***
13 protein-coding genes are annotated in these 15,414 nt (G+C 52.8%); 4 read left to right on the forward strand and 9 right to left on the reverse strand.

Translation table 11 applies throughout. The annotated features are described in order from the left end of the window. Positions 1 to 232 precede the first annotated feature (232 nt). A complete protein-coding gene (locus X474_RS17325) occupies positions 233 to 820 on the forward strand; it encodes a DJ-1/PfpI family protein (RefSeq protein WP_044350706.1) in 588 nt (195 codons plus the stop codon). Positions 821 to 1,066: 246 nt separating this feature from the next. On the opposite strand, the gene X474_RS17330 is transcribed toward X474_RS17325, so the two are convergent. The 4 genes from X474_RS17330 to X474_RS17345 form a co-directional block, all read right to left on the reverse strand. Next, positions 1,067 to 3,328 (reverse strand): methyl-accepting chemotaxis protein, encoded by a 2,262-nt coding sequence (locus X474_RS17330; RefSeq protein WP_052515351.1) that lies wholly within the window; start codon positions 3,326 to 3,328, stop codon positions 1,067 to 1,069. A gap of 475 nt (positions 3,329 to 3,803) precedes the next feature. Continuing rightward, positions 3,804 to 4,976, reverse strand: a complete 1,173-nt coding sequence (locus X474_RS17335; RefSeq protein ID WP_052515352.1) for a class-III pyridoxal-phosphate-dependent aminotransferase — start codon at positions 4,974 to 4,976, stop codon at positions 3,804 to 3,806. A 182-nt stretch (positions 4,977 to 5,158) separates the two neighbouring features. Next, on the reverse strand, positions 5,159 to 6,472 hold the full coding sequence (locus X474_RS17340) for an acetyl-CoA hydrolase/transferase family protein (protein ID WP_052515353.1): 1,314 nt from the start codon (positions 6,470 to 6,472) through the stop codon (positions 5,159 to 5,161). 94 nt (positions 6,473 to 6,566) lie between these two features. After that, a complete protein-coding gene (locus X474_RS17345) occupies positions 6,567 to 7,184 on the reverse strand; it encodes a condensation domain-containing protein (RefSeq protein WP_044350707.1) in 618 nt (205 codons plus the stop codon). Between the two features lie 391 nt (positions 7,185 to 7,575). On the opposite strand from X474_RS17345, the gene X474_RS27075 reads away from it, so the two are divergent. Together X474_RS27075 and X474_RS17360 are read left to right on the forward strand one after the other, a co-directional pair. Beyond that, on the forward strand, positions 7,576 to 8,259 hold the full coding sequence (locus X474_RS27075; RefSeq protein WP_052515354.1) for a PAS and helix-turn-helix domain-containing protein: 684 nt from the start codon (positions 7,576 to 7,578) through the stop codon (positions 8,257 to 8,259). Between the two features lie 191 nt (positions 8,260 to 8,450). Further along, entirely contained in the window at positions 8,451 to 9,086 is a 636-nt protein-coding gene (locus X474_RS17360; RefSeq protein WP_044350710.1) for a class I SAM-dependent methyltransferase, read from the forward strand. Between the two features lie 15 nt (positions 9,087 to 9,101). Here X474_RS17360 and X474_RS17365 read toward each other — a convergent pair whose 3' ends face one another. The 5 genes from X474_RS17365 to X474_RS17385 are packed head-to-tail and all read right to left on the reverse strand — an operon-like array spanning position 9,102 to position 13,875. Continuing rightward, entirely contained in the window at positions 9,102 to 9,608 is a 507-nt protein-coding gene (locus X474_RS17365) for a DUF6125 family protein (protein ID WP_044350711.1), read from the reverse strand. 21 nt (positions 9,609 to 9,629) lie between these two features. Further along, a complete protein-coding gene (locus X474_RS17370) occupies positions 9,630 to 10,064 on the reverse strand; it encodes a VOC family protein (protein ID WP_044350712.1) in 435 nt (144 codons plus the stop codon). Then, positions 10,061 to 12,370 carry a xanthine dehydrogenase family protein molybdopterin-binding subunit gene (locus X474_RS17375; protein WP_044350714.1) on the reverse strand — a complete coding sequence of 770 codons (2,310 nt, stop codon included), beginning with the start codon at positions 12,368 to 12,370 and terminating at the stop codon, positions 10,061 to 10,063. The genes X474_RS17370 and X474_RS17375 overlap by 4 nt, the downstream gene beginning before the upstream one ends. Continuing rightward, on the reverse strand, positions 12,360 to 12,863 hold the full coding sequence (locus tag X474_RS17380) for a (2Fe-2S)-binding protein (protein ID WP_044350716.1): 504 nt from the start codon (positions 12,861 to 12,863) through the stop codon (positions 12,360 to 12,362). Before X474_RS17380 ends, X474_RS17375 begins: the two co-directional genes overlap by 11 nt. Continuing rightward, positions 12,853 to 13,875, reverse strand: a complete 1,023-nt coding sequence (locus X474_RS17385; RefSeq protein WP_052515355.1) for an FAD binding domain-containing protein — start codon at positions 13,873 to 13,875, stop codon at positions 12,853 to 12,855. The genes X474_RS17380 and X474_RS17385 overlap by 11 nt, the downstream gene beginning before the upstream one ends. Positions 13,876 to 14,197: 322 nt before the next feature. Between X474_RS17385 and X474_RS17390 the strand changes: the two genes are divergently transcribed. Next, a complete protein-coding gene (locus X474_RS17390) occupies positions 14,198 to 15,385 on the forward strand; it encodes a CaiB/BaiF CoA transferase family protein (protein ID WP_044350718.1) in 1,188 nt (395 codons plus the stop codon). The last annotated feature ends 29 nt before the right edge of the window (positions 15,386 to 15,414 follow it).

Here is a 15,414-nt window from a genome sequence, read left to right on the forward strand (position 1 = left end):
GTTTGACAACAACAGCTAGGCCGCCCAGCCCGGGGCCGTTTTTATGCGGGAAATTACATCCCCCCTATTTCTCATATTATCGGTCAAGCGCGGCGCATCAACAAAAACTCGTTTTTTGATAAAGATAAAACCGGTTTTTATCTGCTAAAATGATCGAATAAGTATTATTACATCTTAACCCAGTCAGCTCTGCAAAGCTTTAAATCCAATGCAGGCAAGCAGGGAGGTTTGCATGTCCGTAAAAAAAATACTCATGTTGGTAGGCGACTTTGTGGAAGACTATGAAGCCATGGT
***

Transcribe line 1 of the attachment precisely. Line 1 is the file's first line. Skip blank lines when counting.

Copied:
13 protein-coding genes are annotated in these 15,414 nt (G+C 52.8%); 4 read left to right on the forward strand and 9 right to left on the reverse strand.